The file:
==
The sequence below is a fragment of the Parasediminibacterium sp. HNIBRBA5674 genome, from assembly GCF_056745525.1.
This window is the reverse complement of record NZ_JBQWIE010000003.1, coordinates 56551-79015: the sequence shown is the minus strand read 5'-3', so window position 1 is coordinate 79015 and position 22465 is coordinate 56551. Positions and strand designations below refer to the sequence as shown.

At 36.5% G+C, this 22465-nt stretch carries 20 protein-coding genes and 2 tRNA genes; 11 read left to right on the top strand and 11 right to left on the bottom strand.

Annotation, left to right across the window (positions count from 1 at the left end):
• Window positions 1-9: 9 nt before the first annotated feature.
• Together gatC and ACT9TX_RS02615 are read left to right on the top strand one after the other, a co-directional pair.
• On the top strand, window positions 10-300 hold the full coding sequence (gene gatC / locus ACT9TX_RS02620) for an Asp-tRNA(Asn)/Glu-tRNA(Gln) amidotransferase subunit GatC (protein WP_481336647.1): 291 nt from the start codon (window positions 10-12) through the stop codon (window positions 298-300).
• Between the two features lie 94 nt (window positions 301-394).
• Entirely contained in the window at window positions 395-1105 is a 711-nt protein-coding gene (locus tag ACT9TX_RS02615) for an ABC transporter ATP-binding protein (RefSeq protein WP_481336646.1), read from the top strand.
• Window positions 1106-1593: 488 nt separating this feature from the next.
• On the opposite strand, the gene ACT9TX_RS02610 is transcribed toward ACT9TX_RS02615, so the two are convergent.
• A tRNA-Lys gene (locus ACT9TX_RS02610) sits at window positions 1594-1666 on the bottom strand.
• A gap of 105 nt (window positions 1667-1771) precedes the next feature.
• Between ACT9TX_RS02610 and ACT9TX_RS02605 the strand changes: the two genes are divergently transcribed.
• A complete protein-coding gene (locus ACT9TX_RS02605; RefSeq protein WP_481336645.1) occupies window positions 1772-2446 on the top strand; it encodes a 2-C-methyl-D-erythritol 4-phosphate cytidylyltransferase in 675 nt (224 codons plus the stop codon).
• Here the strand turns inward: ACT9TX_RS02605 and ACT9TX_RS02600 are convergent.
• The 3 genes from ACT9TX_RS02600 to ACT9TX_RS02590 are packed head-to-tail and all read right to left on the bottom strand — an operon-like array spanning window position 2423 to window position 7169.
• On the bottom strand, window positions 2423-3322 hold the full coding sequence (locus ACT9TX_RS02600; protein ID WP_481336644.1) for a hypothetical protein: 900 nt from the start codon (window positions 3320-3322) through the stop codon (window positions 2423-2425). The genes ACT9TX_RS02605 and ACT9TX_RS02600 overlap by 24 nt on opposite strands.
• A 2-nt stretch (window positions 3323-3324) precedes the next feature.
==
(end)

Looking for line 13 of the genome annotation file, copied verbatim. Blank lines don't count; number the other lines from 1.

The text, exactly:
• A gap of 105 nt (window positions 1667-1771) precedes the next feature.